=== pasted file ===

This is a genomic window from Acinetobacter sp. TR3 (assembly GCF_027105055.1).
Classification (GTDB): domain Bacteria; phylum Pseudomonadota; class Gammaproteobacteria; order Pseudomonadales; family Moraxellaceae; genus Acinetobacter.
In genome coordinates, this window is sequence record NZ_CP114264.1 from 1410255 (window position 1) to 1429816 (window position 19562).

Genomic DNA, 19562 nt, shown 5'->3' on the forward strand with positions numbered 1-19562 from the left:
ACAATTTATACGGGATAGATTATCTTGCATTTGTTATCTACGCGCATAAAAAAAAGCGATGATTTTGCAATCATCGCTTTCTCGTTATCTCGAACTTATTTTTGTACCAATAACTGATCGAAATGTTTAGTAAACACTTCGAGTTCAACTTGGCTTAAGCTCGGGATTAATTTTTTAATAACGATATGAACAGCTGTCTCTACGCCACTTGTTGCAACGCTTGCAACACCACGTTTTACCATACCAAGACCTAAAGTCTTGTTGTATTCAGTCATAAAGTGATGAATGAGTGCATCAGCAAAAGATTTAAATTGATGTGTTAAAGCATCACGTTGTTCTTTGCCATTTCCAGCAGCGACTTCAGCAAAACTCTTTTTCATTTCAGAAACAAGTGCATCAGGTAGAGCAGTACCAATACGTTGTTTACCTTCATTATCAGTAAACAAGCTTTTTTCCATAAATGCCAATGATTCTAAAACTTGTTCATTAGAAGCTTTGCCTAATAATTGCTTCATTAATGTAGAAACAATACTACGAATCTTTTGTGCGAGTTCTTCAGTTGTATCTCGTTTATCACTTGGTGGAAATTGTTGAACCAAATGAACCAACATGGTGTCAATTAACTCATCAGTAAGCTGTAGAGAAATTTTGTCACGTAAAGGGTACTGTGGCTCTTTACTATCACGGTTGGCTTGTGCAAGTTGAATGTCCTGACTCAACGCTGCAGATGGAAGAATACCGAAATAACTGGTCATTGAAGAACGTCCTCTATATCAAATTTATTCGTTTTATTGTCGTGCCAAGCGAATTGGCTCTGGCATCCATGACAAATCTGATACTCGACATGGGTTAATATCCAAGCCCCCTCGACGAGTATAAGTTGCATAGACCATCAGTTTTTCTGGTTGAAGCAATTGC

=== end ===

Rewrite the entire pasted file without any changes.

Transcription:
This is a genomic window from Acinetobacter sp. TR3 (assembly GCF_027105055.1).
Classification (GTDB): domain Bacteria; phylum Pseudomonadota; class Gammaproteobacteria; order Pseudomonadales; family Moraxellaceae; genus Acinetobacter.
In genome coordinates, this window is sequence record NZ_CP114264.1 from 1410255 (window position 1) to 1429816 (window position 19562).

Genomic DNA, 19562 nt, shown 5'->3' on the forward strand with positions numbered 1-19562 from the left:
ACAATTTATACGGGATAGATTATCTTGCATTTGTTATCTACGCGCATAAAAAAAAGCGATGATTTTGCAATCATCGCTTTCTCGTTATCTCGAACTTATTTTTGTACCAATAACTGATCGAAATGTTTAGTAAACACTTCGAGTTCAACTTGGCTTAAGCTCGGGATTAATTTTTTAATAACGATATGAACAGCTGTCTCTACGCCACTTGTTGCAACGCTTGCAACACCACGTTTTACCATACCAAGACCTAAAGTCTTGTTGTATTCAGTCATAAAGTGATGAATGAGTGCATCAGCAAAAGATTTAAATTGATGTGTTAAAGCATCACGTTGTTCTTTGCCATTTCCAGCAGCGACTTCAGCAAAACTCTTTTTCATTTCAGAAACAAGTGCATCAGGTAGAGCAGTACCAATACGTTGTTTACCTTCATTATCAGTAAACAAGCTTTTTTCCATAAATGCCAATGATTCTAAAACTTGTTCATTAGAAGCTTTGCCTAATAATTGCTTCATTAATGTAGAAACAATACTACGAATCTTTTGTGCGAGTTCTTCAGTTGTATCTCGTTTATCACTTGGTGGAAATTGTTGAACCAAATGAACCAACATGGTGTCAATTAACTCATCAGTAAGCTGTAGAGAAATTTTGTCACGTAAAGGGTACTGTGGCTCTTTACTATCACGGTTGGCTTGTGCAAGTTGAATGTCCTGACTCAACGCTGCAGATGGAAGAATACCGAAATAACTGGTCATTGAAGAACGTCCTCTATATCAAATTTATTCGTTTTATTGTCGTGCCAAGCGAATTGGCTCTGGCATCCATGACAAATCTGATACTCGACATGGGTTAATATCCAAGCCCCCTCGACGAGTATAAGTTGCATAGACCATCAGTTTTTCTGGTTGAAGCAATTGC